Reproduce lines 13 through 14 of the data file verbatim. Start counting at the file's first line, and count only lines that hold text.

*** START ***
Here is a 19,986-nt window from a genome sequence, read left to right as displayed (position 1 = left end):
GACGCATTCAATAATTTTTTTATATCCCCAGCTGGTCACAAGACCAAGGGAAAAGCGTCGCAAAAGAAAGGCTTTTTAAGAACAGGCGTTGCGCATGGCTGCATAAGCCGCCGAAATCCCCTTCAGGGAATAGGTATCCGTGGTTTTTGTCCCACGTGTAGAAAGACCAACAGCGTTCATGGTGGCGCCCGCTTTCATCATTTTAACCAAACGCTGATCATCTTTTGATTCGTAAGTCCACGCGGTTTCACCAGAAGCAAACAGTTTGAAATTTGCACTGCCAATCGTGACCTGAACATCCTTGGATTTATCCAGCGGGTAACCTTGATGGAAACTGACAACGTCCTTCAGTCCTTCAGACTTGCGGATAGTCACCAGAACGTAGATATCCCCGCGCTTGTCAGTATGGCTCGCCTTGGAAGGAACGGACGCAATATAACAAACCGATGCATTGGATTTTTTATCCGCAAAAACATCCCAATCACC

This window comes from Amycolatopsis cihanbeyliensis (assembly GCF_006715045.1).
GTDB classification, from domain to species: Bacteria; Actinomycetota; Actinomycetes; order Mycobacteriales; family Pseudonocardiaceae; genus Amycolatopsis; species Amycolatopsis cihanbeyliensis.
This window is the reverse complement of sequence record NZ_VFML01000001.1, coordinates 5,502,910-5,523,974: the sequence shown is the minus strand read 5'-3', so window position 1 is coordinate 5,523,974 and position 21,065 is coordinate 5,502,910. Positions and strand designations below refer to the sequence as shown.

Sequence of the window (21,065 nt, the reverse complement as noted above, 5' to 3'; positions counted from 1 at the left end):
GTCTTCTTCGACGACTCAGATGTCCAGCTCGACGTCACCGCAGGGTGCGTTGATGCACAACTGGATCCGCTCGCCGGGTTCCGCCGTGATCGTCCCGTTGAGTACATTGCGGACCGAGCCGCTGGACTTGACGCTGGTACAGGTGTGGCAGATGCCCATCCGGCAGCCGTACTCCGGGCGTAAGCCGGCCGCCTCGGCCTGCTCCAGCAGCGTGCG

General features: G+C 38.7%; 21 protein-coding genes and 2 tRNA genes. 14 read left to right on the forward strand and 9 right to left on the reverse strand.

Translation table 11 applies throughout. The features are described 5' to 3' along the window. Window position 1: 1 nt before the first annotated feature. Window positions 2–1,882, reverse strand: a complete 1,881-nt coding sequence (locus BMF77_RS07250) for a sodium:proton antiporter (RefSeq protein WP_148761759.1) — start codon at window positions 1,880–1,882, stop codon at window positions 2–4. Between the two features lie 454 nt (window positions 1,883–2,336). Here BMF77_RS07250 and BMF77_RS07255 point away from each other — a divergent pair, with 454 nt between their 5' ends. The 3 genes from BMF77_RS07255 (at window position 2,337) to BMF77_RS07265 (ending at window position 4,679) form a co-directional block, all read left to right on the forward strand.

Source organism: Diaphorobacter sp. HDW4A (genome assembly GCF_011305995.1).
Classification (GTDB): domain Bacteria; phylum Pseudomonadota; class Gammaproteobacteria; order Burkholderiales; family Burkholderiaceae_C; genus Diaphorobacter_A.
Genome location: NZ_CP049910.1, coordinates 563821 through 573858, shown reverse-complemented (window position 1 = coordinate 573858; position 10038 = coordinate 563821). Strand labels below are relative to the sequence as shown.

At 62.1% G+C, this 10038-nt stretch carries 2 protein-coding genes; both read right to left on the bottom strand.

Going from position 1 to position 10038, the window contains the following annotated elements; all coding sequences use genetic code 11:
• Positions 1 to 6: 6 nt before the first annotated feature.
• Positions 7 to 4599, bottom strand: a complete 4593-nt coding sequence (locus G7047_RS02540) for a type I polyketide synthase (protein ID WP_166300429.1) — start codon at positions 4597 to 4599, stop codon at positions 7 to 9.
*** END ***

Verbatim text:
At 62.1% G+C, this 10038-nt stretch carries 2 protein-coding genes; both read right to left on the bottom strand.

Going from position 1 to position 10038, the window contains the following annotated elements; all coding sequences use genetic code 11: